- The Netsiv (Emek Sheylah Chaye Sara 14:3, Vayechi 34:2) writes that someone who doesn’t see the deceased with the levaya doesn’t need to attend the levaya even if there isn’t enough people attending the levaya to honor the deceased. Chazon Ovadia (Aveilut v. 1 p. 298) writes that although it seems that other poskim disagree with the Netsiv it is acceptable to follow in order not to take time away from learning. See Minchat Elazar 1:26 and 4:2 accepts the Netsiv. The Chafetz Chaim (Ahavat Chesed v. 3 ch. 5) wonders why many people only participate in the levaya minimally and leave. See Tzitz Eliezer (Ramat Rachel 5:50:3) who quotes Sheilat Dovid Mkarlin who defends the minhag not to take off of work to join every levaya.
- ↑ Gemara Megillah 3b, Rosh (Moed Katan 3:61), Shulchan Aruch Y.D. 361:1
- ↑ The Shach 361:3 explains that 600,000 people are needed to honor a person who learned Torah because just like torah was given with 600,000 men in attendance so too when a person who embodies Torah is taken from the world 600,000 people should be in attendance.
- ↑ Shulchan Aruch YD 361:1. The Tur 361:1 quotes Rav Neturay Goan as stating that the minimum for a levaya is ten people. The Tur explains that this is in order to have enough people for a line to comfort the mourners after the burial (shurah), Kaddish, and Birkat Aveilim.
- Shulchan Aruch YD 361:1 writes that someone learning doesn't need to stop to check if there are enough people at the levaya as long as there are enough people to do the actual burial. The Shach 361:4 and Taz 361:1 explain that this only refers to someone who didn't learn Torah, however, for someone who learned since there needs to be 600,000 people in attendance the one learning can't assume that there is that already. Taz 361:1 writes that according to the Rama's minhag that we assume everyone learned Torah one does have to check unless someone teaching his students.
- ↑ Shulchan Aruch YD 361:1. The Rosh Moed Katan 3:61 quotes Rav Yom Tov Meyuni that someone who is teaching children Torah shouldn't stop for a levaya since the Gemara Shabbat 119b says that children learning Torah shouldn't stop for anything including the building of the Bet Hamikdash. Shach 361:6 cites this reason.
- ↑ Salmat Chaim YD 192, Chazon Ovadia (Aveilut v. 1 p. 307)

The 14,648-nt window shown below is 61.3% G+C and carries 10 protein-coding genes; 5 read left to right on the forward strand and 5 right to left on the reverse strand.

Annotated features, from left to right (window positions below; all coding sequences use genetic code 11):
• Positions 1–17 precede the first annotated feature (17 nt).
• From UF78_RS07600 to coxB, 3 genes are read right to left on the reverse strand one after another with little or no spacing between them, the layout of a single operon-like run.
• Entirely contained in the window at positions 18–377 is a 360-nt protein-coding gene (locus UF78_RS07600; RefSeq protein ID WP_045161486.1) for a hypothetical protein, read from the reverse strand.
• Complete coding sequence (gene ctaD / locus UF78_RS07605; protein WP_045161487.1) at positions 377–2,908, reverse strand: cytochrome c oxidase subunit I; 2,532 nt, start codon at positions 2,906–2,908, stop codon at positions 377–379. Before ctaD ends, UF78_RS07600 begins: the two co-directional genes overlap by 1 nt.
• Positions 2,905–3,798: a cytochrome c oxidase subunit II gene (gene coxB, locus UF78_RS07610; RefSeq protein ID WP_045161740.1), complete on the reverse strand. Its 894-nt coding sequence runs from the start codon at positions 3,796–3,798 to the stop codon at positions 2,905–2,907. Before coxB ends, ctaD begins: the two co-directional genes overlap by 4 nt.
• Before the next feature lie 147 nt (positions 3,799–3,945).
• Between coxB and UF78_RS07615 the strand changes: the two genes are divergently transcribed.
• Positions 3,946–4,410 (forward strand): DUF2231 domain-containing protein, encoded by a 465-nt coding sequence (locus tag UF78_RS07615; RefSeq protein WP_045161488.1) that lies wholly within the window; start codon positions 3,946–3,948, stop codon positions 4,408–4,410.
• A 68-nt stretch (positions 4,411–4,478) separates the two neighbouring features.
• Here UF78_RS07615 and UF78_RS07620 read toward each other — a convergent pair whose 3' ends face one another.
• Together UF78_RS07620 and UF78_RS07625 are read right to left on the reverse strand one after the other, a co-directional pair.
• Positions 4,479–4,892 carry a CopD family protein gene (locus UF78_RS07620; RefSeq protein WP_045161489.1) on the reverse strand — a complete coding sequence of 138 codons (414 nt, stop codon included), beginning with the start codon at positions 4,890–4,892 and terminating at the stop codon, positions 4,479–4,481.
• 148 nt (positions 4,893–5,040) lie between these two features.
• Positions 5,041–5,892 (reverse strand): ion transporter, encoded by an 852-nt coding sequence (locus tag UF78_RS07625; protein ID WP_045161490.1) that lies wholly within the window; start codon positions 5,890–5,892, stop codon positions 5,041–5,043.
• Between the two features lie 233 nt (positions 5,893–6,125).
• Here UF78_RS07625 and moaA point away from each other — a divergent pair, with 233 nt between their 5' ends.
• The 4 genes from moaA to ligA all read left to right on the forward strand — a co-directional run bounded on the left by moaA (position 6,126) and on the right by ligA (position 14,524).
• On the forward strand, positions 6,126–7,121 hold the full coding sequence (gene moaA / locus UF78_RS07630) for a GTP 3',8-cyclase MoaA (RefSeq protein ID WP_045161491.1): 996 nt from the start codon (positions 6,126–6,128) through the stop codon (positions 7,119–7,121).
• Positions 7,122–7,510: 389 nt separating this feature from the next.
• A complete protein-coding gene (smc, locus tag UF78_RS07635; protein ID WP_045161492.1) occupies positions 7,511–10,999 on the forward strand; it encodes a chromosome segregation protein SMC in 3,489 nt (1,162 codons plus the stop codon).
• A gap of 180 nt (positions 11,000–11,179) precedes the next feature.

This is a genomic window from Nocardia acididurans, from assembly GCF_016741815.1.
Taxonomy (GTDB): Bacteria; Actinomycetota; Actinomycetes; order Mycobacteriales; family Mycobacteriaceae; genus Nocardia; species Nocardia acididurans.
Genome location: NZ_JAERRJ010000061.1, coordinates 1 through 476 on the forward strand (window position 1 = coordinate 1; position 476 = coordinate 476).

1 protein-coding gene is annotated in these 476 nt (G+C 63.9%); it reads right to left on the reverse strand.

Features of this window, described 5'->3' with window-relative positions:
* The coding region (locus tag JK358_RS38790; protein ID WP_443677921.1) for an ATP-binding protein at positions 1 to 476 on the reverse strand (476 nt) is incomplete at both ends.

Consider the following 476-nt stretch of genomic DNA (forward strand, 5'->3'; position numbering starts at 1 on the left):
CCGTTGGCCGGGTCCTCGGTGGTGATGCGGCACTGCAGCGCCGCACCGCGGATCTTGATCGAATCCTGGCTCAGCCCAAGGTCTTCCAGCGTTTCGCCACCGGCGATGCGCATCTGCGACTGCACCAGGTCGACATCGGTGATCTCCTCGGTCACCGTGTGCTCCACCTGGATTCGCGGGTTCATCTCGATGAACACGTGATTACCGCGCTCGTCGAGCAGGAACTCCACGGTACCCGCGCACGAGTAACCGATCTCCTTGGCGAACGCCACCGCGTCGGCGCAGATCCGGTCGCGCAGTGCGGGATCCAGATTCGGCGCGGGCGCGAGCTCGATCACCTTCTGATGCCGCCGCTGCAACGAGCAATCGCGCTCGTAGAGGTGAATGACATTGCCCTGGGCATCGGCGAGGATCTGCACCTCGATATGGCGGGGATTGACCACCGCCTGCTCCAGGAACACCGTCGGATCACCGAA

- ↑ Moed Katan 27b, Tosfot Ketubot 17a s.v. lehotzat, Shulchan Aruch YD 361:2
- ↑ Shulchan Aruch YD 361:3, Pitchei Teshuva 361:2 citing Yad Eliyahu
- ↑ Aruch Hashulchan 344:8, Nitai Gavriel (Aveilut v. 1 67:6)
- ↑ Chazon Ovadia (Aveilut v. 1 p. 317). See Kol Bo (114) and the citation of it in Bet Yosef 367:1
- ↑ Chazon Ovadia (Aveilut v. 1 p. 317)
- ↑ Chazon Ovadia (Aveilut v. 1 p. 302). The Chaye Adam (Nishmat Adam 5:2) writes that it is acceptable to read a half pasuk as part of tefillah and not kriyah.
- ↑ Chazon Ovadia (Aveilut v. 1 p. 302)
- ↑ Brachot 64a, Darkei Moshe YD 403:1
- ↑ Chazon Ovadia (Aveilut v. 1 p. 302)
- ↑ Aruch Hashulchan 358:5, Chazon Ovadia (Aveilut v. 1 p. 304)
- ↑ Aruch Hashulchan 343:4, Salmat Chaim YD 191, Nitai Gavriel (Aveilut v. 1 65:12)
- ↑ Shulchan Aruch YD 344:16, Chazon Ovadia (Aveilut v. 1 p. 303), Nitai Gavriel (Aveilut v. 1 65:19)
- ↑ Rama YD 343:2, Chazon Ovadia (Aveilut v. 1 p. 324)
- ↑ Rama YD 358:3. Shach 358:4 quotes the Levush who explains that the stops are to prevent bad spirits from attaching themselves and on days when there is no tziduk hadin there is no concern of these spirits.
- ↑ Chazon Ovadia (Aveilut v. 1 p. 325)
- ↑ Chazon Ovadia (Aveilut v. 1 p. 304)
- ↑ Nitai Gavriel (Aveilut v. 1 67:7), Chazon Ovadia (Aveilut v. 1 p. 313)
- ↑ Shach 335:2 quotes the Bach as saying that a person who is hated by someone shouldn't go to visit him when he is sick or comfort him when he is in mourning but can go to his levaya after he passes away. He adds that it depends on the situation.
- ↑ Shulchan Aruch YD 361:3-4
- ↑ Tur YD 361:4 citing the Yerushalmi Bikkurim 3:3 writes that we stand at a levaya to honor those doing a chesed for the deceased and not for the deceased himself. The Taz 361:2 broadens this concept to standing for anyone doing a mitzvah. His proof is the gemara Kiddushin 33a that everyone is supposed to stand for those bringing Bikkurim to Yerushalayim to honor those doing a mitzvah.
- ↑ Chazon Ovadia (Aveilut v. 1 p. 299) citing the Leket Yoshar and Chezkuni